Paralympic swimmer Jarrett Perry gently coaxed a seasoned, but hesitant, combat veteran to put his face in the water and blow bubbles at Fort Stewart’s Newman Gym pool. The wounded warrior commented to his cadre members he wasn’t afraid to shoot an enemy during a firefight, but found conquering his fear of swimming to be a formidable personal challenge.
Perry and other paralympic athletes and coaches from the U.S. Paralympics based in Colorado Springs, Colo., visited Fort Stewart’s Warrior Transition Battalion Thursday and Friday, to conduct adaptive sports training and games, including swimming, sitting volleyball and wheelchair basketball.
Perry, along with U.S. Paralympic swim coach Alicia Kendig and recreational therapist Cindy Burkhour, trained injured soldiers and their cadre in the pool. Burkhour said she and Kendig have worked with wounded warriors across the country. The two also train WTB squad leaders and therapists, helping them establish adaptive sports programs.
"Our whole mission is not to look for the next paralympic athlete, but to help soldiers," Burkhour said.
"The aquatic environment can be intimidating," Kendig said. "We introduce it in a different light."
Burkhour said balance can be an issue for soldiers suffering from PTSD and traumatic brain injuries. Because water "has no gravity" it can help soldiers develop better balance and "free those with spinal and limb injuries," she said.
"It’s great to see these guys getting down on the floor, learning the game and having fun," U.S. Paralympic sitting volleyball coach Blake Elliott said. "I was here a year ago when the U.S. Paralympic team came out to do a train-the-trainer event."
Blake said he could tell a soldier’s level of enjoyment by how sweat-soaked their shirt became during play. The coach said he is based at the University of Central Oklahoma, where 12 paralympic athletes live on campus and train daily. Blake said his organization is focused on promoting sitting volleyball. The game is growing, particularly in the military community, he said.
"We’ll do anything to get their competitive fire re-lit," said WTB commander Lt. Col. Bill Reitemeyer.
Reitemeyer said the two-day intensive sports training was only one opportunity born of the battalion’s evolving adaptive sports program.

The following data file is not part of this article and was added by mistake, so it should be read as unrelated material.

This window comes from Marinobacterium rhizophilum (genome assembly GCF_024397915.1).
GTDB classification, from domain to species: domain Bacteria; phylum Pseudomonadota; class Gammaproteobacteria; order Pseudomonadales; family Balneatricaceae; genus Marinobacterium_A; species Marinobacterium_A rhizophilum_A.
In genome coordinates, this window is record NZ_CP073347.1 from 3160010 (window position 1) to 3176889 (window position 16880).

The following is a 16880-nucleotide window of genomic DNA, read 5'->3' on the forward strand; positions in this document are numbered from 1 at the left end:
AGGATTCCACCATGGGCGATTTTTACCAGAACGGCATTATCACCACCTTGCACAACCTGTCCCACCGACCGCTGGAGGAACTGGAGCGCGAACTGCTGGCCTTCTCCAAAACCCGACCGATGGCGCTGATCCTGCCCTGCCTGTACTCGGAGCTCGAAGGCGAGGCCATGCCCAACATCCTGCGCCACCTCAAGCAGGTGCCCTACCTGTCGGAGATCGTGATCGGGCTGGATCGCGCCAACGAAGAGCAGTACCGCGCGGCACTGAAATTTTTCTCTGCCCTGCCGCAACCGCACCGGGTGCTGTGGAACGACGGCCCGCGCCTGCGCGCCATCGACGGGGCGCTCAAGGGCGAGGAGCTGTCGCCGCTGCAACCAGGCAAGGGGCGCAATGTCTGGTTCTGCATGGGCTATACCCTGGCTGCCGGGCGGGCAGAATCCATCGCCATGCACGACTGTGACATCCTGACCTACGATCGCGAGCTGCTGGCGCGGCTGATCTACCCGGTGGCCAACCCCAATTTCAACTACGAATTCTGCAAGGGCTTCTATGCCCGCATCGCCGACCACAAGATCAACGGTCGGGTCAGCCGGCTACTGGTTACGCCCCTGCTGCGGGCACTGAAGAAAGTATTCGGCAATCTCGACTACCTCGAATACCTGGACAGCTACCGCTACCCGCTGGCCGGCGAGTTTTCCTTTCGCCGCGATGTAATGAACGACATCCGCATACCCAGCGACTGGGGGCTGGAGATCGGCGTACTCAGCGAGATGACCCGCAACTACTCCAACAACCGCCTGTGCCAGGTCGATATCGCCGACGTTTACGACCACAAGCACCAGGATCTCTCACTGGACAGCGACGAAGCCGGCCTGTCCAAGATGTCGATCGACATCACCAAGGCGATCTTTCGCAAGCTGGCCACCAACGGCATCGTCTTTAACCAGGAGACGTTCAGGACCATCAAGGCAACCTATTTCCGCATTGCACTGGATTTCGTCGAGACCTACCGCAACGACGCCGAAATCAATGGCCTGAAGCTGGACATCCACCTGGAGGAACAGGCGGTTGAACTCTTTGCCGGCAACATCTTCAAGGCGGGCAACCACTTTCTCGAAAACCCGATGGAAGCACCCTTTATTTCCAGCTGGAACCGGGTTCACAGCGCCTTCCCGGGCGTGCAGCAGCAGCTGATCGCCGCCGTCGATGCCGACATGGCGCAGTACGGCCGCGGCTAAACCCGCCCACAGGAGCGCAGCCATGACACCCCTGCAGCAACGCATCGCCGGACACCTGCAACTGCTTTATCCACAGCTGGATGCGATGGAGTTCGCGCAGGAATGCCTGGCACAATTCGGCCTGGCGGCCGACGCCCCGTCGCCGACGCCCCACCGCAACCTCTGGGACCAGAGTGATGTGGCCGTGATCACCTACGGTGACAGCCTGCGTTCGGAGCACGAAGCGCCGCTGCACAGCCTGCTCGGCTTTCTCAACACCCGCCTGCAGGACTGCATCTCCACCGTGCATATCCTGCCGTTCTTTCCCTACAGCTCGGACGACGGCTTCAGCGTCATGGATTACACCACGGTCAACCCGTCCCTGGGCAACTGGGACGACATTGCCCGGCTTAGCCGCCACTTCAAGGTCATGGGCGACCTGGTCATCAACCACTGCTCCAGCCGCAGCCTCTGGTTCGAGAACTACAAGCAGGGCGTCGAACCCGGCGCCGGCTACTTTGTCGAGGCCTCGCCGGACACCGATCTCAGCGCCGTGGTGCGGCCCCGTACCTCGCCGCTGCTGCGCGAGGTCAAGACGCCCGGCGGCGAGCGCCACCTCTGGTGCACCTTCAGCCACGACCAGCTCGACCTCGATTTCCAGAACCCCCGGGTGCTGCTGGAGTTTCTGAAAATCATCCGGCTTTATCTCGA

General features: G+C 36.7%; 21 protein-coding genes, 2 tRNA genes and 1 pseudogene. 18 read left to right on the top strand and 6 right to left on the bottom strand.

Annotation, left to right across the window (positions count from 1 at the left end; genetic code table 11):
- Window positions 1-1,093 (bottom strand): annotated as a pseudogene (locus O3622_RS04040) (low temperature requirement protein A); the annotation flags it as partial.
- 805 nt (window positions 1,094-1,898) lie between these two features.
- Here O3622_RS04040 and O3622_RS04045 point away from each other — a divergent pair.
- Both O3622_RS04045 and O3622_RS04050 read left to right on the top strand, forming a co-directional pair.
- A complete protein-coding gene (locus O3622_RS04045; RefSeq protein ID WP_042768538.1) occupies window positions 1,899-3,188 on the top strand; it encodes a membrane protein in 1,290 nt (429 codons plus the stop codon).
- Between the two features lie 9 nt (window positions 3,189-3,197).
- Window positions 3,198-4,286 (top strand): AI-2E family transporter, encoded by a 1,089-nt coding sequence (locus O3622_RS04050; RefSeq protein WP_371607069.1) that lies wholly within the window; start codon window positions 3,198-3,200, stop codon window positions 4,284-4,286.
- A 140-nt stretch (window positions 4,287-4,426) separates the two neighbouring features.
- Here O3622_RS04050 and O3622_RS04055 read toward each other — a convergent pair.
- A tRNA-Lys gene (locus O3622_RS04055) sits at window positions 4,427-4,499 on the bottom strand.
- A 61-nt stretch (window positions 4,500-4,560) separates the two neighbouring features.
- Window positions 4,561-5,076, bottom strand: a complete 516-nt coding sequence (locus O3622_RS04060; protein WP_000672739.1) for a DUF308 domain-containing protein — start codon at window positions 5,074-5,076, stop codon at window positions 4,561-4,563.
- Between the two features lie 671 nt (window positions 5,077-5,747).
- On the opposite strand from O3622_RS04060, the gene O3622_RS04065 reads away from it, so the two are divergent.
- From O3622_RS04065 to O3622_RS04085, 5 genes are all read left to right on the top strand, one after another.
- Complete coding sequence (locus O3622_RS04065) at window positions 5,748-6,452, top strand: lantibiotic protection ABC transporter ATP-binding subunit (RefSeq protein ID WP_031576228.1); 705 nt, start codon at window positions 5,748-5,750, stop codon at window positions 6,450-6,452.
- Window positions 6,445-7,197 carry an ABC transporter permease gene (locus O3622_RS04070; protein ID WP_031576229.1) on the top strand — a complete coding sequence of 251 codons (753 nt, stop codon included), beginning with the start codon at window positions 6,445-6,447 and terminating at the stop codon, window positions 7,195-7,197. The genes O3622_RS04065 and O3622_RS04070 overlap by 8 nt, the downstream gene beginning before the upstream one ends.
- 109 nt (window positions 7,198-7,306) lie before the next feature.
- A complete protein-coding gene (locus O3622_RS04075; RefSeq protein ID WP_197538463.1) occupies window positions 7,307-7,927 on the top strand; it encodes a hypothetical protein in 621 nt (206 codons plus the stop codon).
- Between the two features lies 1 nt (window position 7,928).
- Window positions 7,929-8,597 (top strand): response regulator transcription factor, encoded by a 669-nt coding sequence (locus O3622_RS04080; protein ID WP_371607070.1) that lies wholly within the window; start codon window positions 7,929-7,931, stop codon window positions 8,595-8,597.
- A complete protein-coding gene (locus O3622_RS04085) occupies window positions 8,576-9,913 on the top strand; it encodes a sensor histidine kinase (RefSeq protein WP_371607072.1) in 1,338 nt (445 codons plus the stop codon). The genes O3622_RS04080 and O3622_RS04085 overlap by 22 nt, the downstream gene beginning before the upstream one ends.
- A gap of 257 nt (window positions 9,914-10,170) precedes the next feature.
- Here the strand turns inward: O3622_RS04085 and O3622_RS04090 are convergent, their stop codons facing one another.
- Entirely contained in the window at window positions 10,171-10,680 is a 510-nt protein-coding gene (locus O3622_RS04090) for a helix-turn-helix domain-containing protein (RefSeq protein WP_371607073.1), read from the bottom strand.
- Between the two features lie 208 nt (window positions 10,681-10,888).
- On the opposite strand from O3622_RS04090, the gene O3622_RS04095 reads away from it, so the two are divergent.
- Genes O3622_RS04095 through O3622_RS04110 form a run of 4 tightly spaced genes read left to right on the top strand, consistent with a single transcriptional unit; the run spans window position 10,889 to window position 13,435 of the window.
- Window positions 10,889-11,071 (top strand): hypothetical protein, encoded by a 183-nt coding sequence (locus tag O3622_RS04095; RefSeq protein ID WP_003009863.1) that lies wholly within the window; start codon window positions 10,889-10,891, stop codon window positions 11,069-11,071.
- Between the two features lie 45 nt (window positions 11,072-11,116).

WTB chief occupational therapist Debra DeHart said adaptive sports helps strengthen soldiers physically, reduces stress and offers positive reinforcement. Once a soldier is screened by his or her medical providers and given the okay to participate, they can show to themselves and others what they can do, not what they can’t do, DeHart said.
Army National Guardsman Spc. Marvin James, 39, praised the battalion’s rehabilitative programs, including the adaptive sports program. James said his father, a Vietnam veteran, didn’t have the same opportunities as he does now. The guardsman out of Macon was wounded in Afghanistan nearly one year ago. He is attending college classes while assigned to the battalion, so he can find work in advertising or entertainment once he leaves the service. James had never tried volleyball before Thursday, and despite pain in his back and legs was determined to participate, he said.
The program also helps builds camaraderie among the battalion’s 340 soldiers, who come to the WTB from different Army units, from the National Guard and Army Reserves, DeHart said. Most have little in common except for their injuries, she said.
Reitemeyer, who tried his hand at wheelchair basketball, said adaptive sports levels the playing field.
Introducing paralympians to injured soldiers also inspires them, he said.
"When you get to meet a paralympian (like sitting volleyball champion Carrie Miller) who’s missing her legs, it’s real humbling, too," Reitemeyer said.
DeHart said 16 WTB soldiers have applied to play in this year’s Warrior Games. She said the battalion is waiting for word on who "made the cut."
The second annual Warrior Games will be May 15-21 at the Olympic Training Center in Colorado Springs, Colo. Paralympic athletes from all branches of the service will compete in shooting, swimming, archery, track and field, cycling, sitting volleyball and wheelchair basketball. One-hundred soldiers from 9,000 potential competitors will be selected to represent the Army, according to www.defense.gov.
Last year, three wounded warriors from Fort Stewart competed in the 2010 Warrior Games. Former WTB soldier Cpl. Ryan Shurtleff won one silver and one bronze medal.
DeHart said the battalion recently acquired new adaptive sports equipment, such as three hand cycles, archery sets, specialized wheelchairs for wheelchair basketball and air rifles and pistols. Reitemeyer said the battalion also offers an adaptive martial arts program.